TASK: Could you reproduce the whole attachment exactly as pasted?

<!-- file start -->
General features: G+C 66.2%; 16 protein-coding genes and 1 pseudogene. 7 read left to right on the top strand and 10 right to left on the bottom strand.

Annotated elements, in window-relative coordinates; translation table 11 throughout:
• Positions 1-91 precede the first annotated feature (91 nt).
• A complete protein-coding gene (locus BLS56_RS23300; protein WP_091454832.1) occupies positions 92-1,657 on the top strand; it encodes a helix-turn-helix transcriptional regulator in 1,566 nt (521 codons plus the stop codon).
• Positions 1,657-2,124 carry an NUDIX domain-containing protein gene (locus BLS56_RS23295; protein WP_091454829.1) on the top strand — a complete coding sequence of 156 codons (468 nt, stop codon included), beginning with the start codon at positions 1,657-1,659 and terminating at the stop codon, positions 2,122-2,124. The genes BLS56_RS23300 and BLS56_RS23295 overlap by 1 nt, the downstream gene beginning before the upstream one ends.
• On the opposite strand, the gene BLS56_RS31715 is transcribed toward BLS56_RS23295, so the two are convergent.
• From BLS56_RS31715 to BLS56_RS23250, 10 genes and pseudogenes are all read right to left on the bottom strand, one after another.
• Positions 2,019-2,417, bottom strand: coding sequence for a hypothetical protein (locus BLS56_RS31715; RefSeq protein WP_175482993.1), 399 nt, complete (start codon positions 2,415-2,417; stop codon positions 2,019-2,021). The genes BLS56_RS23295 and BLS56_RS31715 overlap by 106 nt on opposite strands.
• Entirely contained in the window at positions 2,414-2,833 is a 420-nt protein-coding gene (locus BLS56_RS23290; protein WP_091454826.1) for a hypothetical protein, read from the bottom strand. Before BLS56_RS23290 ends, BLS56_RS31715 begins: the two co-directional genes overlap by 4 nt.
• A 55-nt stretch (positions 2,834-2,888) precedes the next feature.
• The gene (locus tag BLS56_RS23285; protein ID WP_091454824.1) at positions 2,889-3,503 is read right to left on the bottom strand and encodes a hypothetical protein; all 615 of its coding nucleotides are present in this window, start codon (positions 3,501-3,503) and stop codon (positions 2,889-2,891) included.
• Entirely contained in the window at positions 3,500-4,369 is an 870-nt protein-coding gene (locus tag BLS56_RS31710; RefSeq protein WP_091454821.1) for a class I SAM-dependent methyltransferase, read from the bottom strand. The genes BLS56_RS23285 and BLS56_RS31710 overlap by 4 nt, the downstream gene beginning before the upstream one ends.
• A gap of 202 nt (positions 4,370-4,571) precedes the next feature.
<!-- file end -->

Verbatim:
General features: G+C 66.2%; 16 protein-coding genes and 1 pseudogene. 7 read left to right on the top strand and 10 right to left on the bottom strand.

Annotated elements, in window-relative coordinates; translation table 11 throughout:
• Positions 1-91 precede the first annotated feature (91 nt).
• A complete protein-coding gene (locus BLS56_RS23300; protein WP_091454832.1) occupies positions 92-1,657 on the top strand; it encodes a helix-turn-helix transcriptional regulator in 1,566 nt (521 codons plus the stop codon).
• Positions 1,657-2,124 carry an NUDIX domain-containing protein gene (locus BLS56_RS23295; protein WP_091454829.1) on the top strand — a complete coding sequence of 156 codons (468 nt, stop codon included), beginning with the start codon at positions 1,657-1,659 and terminating at the stop codon, positions 2,122-2,124. The genes BLS56_RS23300 and BLS56_RS23295 overlap by 1 nt, the downstream gene beginning before the upstream one ends.
• On the opposite strand, the gene BLS56_RS31715 is transcribed toward BLS56_RS23295, so the two are convergent.
• From BLS56_RS31715 to BLS56_RS23250, 10 genes and pseudogenes are all read right to left on the bottom strand, one after another.
• Positions 2,019-2,417, bottom strand: coding sequence for a hypothetical protein (locus BLS56_RS31715; RefSeq protein WP_175482993.1), 399 nt, complete (start codon positions 2,415-2,417; stop codon positions 2,019-2,021). The genes BLS56_RS23295 and BLS56_RS31715 overlap by 106 nt on opposite strands.
• Entirely contained in the window at positions 2,414-2,833 is a 420-nt protein-coding gene (locus BLS56_RS23290; protein WP_091454826.1) for a hypothetical protein, read from the bottom strand. Before BLS56_RS23290 ends, BLS56_RS31715 begins: the two co-directional genes overlap by 4 nt.
• A 55-nt stretch (positions 2,834-2,888) precedes the next feature.
• The gene (locus tag BLS56_RS23285; protein ID WP_091454824.1) at positions 2,889-3,503 is read right to left on the bottom strand and encodes a hypothetical protein; all 615 of its coding nucleotides are present in this window, start codon (positions 3,501-3,503) and stop codon (positions 2,889-2,891) included.
• Entirely contained in the window at positions 3,500-4,369 is an 870-nt protein-coding gene (locus tag BLS56_RS31710; RefSeq protein WP_091454821.1) for a class I SAM-dependent methyltransferase, read from the bottom strand. The genes BLS56_RS23285 and BLS56_RS31710 overlap by 4 nt, the downstream gene beginning before the upstream one ends.
• A gap of 202 nt (positions 4,370-4,571) precedes the next feature.